The soul, created out of God’s Spirit, remembers the freedom it once knew—if only in fleeting moments of awareness.
We ask ourselves in the stillness of the night or in our meditations on nature: “Who am I? Why was I born? Where am I going?”
Then as the dial of consciousness shifts, we’re caught up again in everyday life—caring for our families, earning a living and dealing with the violence in our neighborhoods and schools. The world around us is changing at an accelerated pace.
Even if you’re keeping it together while tending to life’s daily challenges, you may have the nagging sense that something is missing, something to give meaning to it all. Your soul’s longing for fulfillment has still not been met by the stack of self-help books on your nightstand.
So why not go to those who have already mastered life, realized their divine potential and attained oneness with God?
Who are the Ascended Masters?
They are enlightened spiritual beings who, after lifetimes of devotion and service, returned to God in the ritual of the ascension. In the scriptures of East and West they’re referred to as the saints and avatars.
You may recognize some of them—Gautama Buddha, Moses, Jesus, Kuan Yin, Krishna and Confucius. We know them today as ascended masters.
Who is the Ascended Master Krishna?
Krishna is a divine being, an incarnation of the Godhead, an avatar, and he is one of the most celebrated Indian heroes of all time. He has captured the imagination and devotion of Hindus everywhere in his many forms—whether as a frolicking, mischievous child, as the lover of shepherdesses, or as the friend and wise counselor of the mighty warrior Arjuna.
Krishna Janmashtami, the Hindu festival commemorating the birth of Krishna, always falls within mid-August to mid-September in the Gregorian calendar. In 2012, it is celebrated on August 10. The day is marked by fasting and prayer.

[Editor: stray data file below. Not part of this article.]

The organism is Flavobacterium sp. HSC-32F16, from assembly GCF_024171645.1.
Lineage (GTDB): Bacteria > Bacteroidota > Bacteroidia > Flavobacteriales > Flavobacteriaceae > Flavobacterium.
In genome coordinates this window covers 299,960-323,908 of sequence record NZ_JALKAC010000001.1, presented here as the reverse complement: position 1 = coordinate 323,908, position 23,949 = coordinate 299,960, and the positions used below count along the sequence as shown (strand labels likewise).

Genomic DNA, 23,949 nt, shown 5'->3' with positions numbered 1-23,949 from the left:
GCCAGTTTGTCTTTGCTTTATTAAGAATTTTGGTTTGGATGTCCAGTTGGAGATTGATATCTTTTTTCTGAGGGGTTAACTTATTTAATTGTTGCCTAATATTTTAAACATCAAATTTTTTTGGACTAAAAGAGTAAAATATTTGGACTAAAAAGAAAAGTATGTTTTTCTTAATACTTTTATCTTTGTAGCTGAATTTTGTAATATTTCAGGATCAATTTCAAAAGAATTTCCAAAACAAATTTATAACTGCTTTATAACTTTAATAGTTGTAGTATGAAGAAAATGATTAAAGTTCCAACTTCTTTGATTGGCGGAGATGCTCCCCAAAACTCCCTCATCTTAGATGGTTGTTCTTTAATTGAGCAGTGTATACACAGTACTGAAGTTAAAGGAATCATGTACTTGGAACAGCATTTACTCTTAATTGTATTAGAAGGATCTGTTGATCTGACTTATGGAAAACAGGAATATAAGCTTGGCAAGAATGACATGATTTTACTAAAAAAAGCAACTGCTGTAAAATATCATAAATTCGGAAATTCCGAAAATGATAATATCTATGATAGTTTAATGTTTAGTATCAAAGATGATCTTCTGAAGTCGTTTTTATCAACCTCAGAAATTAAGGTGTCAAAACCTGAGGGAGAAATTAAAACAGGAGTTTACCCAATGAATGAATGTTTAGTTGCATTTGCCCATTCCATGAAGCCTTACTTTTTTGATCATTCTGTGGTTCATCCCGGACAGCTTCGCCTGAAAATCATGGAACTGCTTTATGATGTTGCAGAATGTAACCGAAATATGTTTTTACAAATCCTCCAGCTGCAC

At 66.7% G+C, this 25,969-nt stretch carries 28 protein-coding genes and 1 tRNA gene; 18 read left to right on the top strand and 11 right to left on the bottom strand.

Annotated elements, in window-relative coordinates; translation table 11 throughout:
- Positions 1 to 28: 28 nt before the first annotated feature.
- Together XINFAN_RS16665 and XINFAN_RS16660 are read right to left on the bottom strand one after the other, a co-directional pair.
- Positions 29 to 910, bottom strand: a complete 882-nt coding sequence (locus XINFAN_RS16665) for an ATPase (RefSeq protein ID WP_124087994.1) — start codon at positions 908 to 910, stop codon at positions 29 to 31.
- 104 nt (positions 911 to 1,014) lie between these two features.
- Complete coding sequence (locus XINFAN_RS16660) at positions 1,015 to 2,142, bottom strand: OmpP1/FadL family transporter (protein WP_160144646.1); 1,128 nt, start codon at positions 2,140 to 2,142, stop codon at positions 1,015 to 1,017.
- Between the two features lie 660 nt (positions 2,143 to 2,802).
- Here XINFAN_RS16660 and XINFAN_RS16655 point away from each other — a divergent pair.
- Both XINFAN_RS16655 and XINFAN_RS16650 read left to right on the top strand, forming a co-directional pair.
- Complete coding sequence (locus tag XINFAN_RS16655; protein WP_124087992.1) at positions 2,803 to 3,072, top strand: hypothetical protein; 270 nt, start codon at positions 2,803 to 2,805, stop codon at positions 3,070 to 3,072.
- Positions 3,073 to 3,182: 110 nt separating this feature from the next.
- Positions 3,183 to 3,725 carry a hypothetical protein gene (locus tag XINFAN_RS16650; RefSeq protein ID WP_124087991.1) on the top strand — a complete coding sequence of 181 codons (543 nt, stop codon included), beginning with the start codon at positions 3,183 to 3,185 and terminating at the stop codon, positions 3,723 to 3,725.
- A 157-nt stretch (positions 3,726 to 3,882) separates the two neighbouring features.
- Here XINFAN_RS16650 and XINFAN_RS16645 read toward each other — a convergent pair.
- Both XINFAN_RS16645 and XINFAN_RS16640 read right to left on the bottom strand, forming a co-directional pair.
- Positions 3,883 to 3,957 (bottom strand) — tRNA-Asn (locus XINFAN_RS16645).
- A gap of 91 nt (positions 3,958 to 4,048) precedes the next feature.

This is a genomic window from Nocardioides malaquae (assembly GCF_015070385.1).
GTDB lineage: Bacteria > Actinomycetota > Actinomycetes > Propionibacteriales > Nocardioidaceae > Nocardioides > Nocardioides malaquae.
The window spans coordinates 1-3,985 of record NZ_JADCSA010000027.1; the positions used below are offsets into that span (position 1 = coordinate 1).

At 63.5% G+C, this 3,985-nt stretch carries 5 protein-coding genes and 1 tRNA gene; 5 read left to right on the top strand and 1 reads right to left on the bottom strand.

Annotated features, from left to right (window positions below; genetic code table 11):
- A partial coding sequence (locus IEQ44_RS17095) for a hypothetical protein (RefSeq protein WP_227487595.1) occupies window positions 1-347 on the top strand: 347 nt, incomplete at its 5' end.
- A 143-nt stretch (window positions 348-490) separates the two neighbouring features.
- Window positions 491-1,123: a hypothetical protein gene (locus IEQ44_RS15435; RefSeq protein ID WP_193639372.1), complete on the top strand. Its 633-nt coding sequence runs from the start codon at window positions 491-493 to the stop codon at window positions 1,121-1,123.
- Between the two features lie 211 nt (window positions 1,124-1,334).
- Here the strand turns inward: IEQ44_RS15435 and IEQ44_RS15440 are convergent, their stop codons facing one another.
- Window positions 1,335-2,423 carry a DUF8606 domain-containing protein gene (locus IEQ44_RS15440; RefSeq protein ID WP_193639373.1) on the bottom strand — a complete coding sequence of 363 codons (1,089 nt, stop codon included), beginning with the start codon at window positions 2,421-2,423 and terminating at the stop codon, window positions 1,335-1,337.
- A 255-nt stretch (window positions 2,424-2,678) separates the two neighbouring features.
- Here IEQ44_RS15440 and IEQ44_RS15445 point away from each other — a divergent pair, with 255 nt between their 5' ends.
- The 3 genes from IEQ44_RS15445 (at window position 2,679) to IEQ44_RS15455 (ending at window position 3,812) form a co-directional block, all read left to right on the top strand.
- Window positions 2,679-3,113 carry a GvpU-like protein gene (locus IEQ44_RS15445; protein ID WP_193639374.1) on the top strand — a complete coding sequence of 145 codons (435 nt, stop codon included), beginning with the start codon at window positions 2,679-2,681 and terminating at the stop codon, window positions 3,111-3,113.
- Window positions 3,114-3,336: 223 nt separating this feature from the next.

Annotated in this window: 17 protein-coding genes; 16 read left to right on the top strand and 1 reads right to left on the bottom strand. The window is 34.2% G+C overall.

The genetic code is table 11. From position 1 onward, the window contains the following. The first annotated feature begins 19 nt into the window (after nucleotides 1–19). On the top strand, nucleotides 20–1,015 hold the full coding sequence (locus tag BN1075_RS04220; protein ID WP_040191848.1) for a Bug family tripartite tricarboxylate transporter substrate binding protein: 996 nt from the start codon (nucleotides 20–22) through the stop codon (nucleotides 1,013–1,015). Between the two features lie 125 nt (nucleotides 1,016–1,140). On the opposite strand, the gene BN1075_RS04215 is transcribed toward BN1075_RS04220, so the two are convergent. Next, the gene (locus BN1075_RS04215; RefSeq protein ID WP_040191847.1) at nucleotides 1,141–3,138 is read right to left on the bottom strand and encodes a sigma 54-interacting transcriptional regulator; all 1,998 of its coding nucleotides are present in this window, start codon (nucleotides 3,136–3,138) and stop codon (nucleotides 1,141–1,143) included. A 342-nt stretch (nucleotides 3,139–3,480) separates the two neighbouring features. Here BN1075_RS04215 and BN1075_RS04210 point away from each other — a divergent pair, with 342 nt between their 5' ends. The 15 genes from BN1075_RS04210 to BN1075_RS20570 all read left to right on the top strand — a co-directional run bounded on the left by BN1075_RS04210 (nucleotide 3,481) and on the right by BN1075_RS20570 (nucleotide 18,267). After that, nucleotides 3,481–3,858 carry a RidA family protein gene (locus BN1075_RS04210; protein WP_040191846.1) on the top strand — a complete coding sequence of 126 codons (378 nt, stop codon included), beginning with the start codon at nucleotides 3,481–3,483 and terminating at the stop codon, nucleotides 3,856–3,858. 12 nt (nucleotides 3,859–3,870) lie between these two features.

Krishna teaches Arjuna about the Four Yogas
Krishna’s story is told in the Bhagavad Gita, the most popular religious work of India, composed between the fifth and second centuries b.c. and part of the great Indian epic, the Mahabharata.
Bhagavad Gita means “Song of God.” It is written as a dialogue between Krishna and Arjuna. Arjuna is Krishna’s friend and disciple.
Krishna teaches Arjuna about the four yogas, or paths of union with God, and says that all the yogas should be practiced. The four yogas are knowledge (jnana yoga), meditation (raja yoga), work (karma yoga) and love and devotion (bhakti yoga).
By self-knowledge, by meditation on the God within, by working the works of God to balance karma and increase good karma and by giving loving devotion, we fulfill the four paths of the four lower bodies—the memory body, the mental body, the desire body and the physical body.
Krishna Christ Consciousness
We can see Arjuna as the archetype of the soul of each of us and Krishna as the charioteer of our soul, one with our Higher Self, our Holy Christ Self. We can see him occupying the position of the Holy Christ Self on the Chart of Your Divine Self, as the Mediator between the soul and the I AM Presence. He is universal Christ consciousness.
Heal Your Inner Child
When we send devotion to Krishna through mantra and sacred song, we open a highway of our love to the heart of Krishna, and he opens the other half of the highway. He sends back our devotion multiplied by his manyfold.
Lord Krishna has pledged to help heal the inner child as we sing mantras and bhajans to him.
The Masters and Their Retreats – Book and eBooks
Stories of their lives of the ascended masters and their etheric retreats.
Discover their temples and cities of light in the heaven-world where the unfed flame yet burns as it did in ancient golden ages.